Mark Dolan: 24 years after her death, the world still mourns Princess Diana

She was the perfect princess, not in spite of, but because of her imperfections

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Amid all of the huge issues currently engulfing the world, one story hasn’t had the attention it perhaps deserves. Today marks the 24th anniversary, of the untimely death of Princess Diana, killed in a car crash in Paris.

Diana is a woman who changed the royal family, changed Britain and in her own way, changed the world. In terms of her background, although she wasn't exactly Dick Van Dyke from Mary Poppins, she certainly wasn't the typical aristocratic Royal Princess.

When she met Charles, she was described in the press as a commoner, but she had uncommon gifts. Not burdened by the pomposity of royal protocol, Diana was fresh, real, honest, authentic. From day one, she did things her way and on her own terms, at times in the face of the unforgiving might of the royal family, known of course, as the firm.

She took on the firm and won, becoming the most high-profile royal in the country, above even the Queen herself, and her popularity extended beyond these shores. She was a globally recognised, loved and admired figure.

She reached out to and comforted AIDS victims, hugging them and taking their hand, when it was a taboo.

She sought to represent those with no voice and campaigned vociferously against landmines, among many other good causes. She served as a beacon of humanity and empathy for all of her years in the public spotlight.

Her wedding to Prince Charles was one of the cultural events of the century. People had street parties - remember the tea towels, mugs and t-shirts? I’ve still got a Charles and Diana egg-cup somewhere.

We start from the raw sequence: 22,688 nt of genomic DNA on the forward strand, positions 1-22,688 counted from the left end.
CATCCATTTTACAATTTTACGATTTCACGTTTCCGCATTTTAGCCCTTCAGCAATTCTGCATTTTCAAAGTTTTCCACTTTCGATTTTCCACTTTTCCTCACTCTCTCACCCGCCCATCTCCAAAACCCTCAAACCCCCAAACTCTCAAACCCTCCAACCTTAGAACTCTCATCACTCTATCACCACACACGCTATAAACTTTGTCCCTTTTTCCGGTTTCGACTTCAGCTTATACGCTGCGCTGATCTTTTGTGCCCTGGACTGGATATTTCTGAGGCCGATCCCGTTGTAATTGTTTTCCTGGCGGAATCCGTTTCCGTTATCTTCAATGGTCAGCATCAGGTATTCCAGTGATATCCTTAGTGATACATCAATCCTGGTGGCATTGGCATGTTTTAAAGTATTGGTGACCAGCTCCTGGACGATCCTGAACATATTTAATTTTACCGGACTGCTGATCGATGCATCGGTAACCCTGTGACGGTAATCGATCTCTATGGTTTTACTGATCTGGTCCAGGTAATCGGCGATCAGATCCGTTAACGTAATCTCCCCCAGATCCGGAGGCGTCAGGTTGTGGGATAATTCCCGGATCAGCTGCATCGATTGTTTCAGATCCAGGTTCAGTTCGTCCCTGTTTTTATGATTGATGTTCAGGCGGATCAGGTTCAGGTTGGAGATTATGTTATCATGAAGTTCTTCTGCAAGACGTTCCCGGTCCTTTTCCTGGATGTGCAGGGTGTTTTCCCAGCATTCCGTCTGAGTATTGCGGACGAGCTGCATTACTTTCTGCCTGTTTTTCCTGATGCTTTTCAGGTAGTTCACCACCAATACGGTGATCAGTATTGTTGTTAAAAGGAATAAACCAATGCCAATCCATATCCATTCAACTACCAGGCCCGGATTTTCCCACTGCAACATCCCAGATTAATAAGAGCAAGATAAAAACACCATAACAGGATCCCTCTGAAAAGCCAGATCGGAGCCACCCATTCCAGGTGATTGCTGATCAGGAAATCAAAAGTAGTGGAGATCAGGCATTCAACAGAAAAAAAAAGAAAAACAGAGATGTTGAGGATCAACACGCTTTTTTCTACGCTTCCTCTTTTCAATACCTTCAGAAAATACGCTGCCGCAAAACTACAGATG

It was a massive moment for the country, and you could argue the beginning of Royals becoming celebrities.

The crossover between our constitution and traditions on the one hand, and the media and popular culture on the other, happened overnight, all thanks to Diana. Her face, even after she tragically died,

would supercharge the circulation of any newspaper or magazine, even if there wasn't a story to report. The public loved Diana, and they just wanted to see her and hear about her.

Her marriage to Charles wasn't to be. It didn't help that, to put it in her words, there were three people in that relationship.

Charles clearly always loved Camilla, and should've married her in the first place. Diana paid the price for the stifling Royal rules that made that impossible. The Queen would not have allowed Charles to marry Camilla, and the rest is history.

They are together now, clearly happy and I think most people wish them well. In my view Camilla has been dignified and good-humoured since day one. I’m a fan.

But it's when thinking about Diana’s doomed marriage to Charles, that one feels colossal sadness about her. She married for love, clearly adoring of the Prince of Wales and the anguish she went through in the early years of their marriage, was palpable.

And Diana was used and abused, far too often in her life. I know she encouraged the press at times, but they often went too far and crossed the line.